IE development for new features did end back in 2016, to be replaced by Edge.
Mind you, I don’t use Edge either because it is just more of the same.
Chrome and Firefox on Windows have just left the MS browsers way behind.
Why use a Chrome wannabe when you can use the real thing?
And I wonder how long it will be before MS figures out some legal way of having Edge be the only browser that really works with all the features of Office 365.
One of the features of Internet Explorer that I liked, was its ability to create desktop shortcuts to individual websites complete with icons, which were easily identifiable, as the icons were the logo of the company’s website, and for example, in the case of a shortcut to Westpac Bank login - they had the Westpac logo as the icon for quick reference.
It is my understanding that neither MS Edge for Win10, or Firefox, which I use, do not have this ability to create dedicated company logos, as an icon incorporated in the desktop shortcut.
Blisk is a browser available for Windows 7 and later, OS X 10.9 and later that aims to provide an array of useful tools for Web development.
Brave is an open-source web browser that aims to block website trackers and remove intrusive internet advertisements.
CodeWeaversCrossOver Chromium is an unofficial bundle of a Wine derivative and Chromium Developer Build 21 for Linux and macOS, first released on 15 September 2008 by CodeWeavers as part of their CrossOver project.
Comodo Dragon is a rebranded version of Chromium for 32-bit Windows 8.1, 8, Windows 7 and Vista produced by the Comodo Group. According to the developer, it provides improved security and privacy features.
Cốc Cốc is a freeware web browser focused on the Vietnamese market, developed by Vietnamese company Cốc Cốc, based on Chromium open-source code for Windows. According to data published by StatCounter in July 2013, Cốc Cốc has passed Opera to become one of the top 5 most popular browsers in Vietnam within 2 months after its official release.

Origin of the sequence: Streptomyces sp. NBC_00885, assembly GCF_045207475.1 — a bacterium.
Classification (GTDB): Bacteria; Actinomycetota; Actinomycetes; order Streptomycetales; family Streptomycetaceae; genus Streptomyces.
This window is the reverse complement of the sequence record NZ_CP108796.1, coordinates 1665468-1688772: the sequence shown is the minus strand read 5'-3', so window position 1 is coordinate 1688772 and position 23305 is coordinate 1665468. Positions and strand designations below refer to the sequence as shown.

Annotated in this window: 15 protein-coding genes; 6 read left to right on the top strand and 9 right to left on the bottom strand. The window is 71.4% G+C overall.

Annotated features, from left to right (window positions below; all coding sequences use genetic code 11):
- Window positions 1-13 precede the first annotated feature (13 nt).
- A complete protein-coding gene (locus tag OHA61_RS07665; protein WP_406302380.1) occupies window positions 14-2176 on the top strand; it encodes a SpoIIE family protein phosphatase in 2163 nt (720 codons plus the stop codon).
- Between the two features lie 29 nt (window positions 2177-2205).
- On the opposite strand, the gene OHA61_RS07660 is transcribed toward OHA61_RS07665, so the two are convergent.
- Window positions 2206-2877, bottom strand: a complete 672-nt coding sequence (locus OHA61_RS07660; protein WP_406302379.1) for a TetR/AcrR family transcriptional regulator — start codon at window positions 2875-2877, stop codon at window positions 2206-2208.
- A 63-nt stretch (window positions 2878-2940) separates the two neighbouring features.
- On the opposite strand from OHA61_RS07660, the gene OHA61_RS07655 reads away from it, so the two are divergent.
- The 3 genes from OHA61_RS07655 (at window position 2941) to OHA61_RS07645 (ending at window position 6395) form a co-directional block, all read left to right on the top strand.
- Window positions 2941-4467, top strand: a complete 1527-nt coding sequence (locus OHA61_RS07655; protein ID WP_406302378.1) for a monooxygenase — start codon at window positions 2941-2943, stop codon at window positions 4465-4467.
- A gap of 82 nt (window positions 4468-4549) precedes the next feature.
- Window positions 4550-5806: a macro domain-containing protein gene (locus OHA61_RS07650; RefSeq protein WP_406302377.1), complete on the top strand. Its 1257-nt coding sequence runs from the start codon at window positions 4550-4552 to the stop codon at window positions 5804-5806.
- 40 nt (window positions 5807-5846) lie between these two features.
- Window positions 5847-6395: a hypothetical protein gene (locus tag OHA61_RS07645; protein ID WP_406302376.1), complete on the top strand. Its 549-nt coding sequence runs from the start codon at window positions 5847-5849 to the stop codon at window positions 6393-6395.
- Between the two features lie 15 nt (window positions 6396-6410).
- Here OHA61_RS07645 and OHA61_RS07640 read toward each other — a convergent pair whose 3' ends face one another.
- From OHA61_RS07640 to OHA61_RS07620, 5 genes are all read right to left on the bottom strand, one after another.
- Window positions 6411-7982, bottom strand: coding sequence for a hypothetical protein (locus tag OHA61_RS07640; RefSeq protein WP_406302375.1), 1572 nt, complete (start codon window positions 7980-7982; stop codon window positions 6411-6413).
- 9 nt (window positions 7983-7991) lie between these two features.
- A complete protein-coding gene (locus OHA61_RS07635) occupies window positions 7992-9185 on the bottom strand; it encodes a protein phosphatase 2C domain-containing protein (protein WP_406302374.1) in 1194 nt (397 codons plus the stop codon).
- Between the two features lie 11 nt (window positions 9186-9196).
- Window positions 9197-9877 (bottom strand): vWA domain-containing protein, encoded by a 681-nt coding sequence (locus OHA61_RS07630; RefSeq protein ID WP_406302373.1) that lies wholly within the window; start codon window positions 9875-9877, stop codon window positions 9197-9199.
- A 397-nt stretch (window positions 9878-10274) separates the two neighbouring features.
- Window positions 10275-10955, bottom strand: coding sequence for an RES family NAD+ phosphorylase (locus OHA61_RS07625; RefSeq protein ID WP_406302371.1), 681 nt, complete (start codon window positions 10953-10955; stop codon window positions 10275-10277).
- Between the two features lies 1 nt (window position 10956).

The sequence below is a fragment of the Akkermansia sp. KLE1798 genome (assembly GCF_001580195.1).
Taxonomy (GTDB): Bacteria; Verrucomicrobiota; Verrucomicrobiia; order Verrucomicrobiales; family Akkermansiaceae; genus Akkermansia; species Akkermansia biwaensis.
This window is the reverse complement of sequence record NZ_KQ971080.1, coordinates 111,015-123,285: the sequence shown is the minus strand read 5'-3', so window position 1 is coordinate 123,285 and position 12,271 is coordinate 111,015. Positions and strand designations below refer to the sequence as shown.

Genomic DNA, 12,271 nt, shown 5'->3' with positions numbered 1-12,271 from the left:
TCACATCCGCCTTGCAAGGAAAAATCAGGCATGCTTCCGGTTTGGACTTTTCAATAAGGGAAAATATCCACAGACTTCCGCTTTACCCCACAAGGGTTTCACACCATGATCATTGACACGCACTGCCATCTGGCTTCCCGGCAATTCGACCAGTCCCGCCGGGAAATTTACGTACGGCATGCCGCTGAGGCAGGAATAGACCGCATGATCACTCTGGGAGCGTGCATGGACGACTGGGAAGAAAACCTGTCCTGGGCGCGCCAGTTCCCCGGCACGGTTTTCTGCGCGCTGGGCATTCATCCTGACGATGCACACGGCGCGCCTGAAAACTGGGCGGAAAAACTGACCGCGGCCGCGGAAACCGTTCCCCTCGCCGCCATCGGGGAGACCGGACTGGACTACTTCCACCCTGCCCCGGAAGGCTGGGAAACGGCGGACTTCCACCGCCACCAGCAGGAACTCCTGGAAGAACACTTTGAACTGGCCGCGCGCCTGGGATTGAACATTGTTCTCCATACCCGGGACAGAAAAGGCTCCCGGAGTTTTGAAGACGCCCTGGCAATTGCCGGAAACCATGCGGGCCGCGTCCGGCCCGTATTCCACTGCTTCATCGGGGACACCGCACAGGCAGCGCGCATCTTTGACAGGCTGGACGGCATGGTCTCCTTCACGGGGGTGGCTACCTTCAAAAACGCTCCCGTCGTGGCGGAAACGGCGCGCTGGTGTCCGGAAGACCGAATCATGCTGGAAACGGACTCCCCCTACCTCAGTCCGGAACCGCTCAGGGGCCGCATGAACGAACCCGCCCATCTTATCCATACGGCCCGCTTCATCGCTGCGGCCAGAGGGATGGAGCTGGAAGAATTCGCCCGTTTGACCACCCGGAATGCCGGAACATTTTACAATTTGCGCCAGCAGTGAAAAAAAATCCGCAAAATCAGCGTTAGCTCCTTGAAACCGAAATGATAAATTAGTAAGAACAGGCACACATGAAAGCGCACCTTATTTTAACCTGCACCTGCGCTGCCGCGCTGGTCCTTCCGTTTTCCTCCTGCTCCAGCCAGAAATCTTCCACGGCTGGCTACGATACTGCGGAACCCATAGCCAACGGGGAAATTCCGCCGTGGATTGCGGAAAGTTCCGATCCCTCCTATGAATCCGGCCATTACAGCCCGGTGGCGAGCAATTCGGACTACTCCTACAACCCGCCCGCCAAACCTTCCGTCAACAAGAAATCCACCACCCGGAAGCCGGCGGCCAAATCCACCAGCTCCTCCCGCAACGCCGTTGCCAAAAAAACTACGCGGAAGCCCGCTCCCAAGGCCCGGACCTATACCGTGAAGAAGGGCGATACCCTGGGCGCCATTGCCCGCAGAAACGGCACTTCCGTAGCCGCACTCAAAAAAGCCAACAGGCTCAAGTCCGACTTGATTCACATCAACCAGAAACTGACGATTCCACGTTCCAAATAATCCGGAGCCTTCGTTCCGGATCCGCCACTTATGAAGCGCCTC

Epic Browser is a privacy-centric web browser developed by Hidden Reflex of India and based on Chromium source code.
Falkon a Qt-based GUI, using the Chromium-based QtWebEngine.
qutebrowser a Qt-based GUI with Vim-like keybindings, using the Chromium-based QtWebEngine.
Sleipnir is a Chromium derivative browser for Windows and macOS. One of its main features is linking to Web apps (Facebook, Twitter, Dropbox, etc.) and smartphone apps (Google Map, etc.). It also boasts what it calls “beautiful text,” and has unique graphical tabs, among other features.
Slimjet: A Chromium-based web browser released by FlashPeak that features built-in webpage translation, PDF viewing capability and a PPAPI flash plugin, features usually missing from Chromium-based browsers currently not supported.
SRWare Iron is a freeware release of Chromium for Windows, macOS and Linux, offering both installable and portable versions. Iron disables certain configurable Chromium features that could share information with third parties and additional tracking features that Google adds to its Chrome browser.
Torch is a browser based on Chromium for Windows. It specializes in media downloading and has built-in media features, including a torrent engine, video grabber and sharing button.
Vivaldi is a browser for Windows, macOS and Linux developed by Vivaldi Technologies. Chromium-based Vivaldi aims to revive the rich features of the Presto-era Opera with its own proprietary modifications.
If you want to chase the rabbits down their burrows over original sources of open source public domain software, then you will find that almost everything borrows from other things.
The important part is what is built using those bases. Chrome, the browser, gets its roots from Chromium (same company, Google), and Mozilla, and yes, Apple.
At least Chrome and Firefox (Mozilla) stuck to WWW standards, where MS with IE did not.
Only the standalone browser interface. It will still be part of the operating system and the underlying engine. The reason for it remaining as part of the operating system is because it is used by quite a few line-of-business applications. Until all the business applications are recoded to remove IE, it will remain part of Windows.